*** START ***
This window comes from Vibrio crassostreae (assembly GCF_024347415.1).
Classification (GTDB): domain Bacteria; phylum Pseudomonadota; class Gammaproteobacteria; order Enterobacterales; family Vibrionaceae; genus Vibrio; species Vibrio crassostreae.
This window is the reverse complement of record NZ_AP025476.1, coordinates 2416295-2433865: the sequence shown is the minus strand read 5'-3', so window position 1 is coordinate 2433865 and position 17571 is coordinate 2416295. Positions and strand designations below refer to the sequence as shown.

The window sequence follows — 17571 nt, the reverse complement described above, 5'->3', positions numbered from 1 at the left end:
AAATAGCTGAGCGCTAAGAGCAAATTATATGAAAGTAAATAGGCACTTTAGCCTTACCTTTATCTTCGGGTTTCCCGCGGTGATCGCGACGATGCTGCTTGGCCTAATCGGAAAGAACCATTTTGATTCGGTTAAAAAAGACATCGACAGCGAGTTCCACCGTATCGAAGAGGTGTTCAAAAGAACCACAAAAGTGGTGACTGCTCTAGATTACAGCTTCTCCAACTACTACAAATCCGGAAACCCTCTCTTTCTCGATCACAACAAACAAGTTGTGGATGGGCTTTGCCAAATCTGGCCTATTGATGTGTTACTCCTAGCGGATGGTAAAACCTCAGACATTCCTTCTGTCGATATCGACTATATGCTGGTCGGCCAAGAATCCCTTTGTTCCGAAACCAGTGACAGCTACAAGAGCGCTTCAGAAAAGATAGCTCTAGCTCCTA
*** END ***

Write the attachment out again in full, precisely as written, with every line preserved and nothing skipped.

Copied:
This window comes from Vibrio crassostreae (assembly GCF_024347415.1).
Classification (GTDB): domain Bacteria; phylum Pseudomonadota; class Gammaproteobacteria; order Enterobacterales; family Vibrionaceae; genus Vibrio; species Vibrio crassostreae.
This window is the reverse complement of record NZ_AP025476.1, coordinates 2416295-2433865: the sequence shown is the minus strand read 5'-3', so window position 1 is coordinate 2433865 and position 17571 is coordinate 2416295. Positions and strand designations below refer to the sequence as shown.

The window sequence follows — 17571 nt, the reverse complement described above, 5'->3', positions numbered from 1 at the left end:
AAATAGCTGAGCGCTAAGAGCAAATTATATGAAAGTAAATAGGCACTTTAGCCTTACCTTTATCTTCGGGTTTCCCGCGGTGATCGCGACGATGCTGCTTGGCCTAATCGGAAAGAACCATTTTGATTCGGTTAAAAAAGACATCGACAGCGAGTTCCACCGTATCGAAGAGGTGTTCAAAAGAACCACAAAAGTGGTGACTGCTCTAGATTACAGCTTCTCCAACTACTACAAATCCGGAAACCCTCTCTTTCTCGATCACAACAAACAAGTTGTGGATGGGCTTTGCCAAATCTGGCCTATTGATGTGTTACTCCTAGCGGATGGTAAAACCTCAGACATTCCTTCTGTCGATATCGACTATATGCTGGTCGGCCAAGAATCCCTTTGTTCCGAAACCAGTGACAGCTACAAGAGCGCTTCAGAAAAGATAGCTCTAGCTCCTA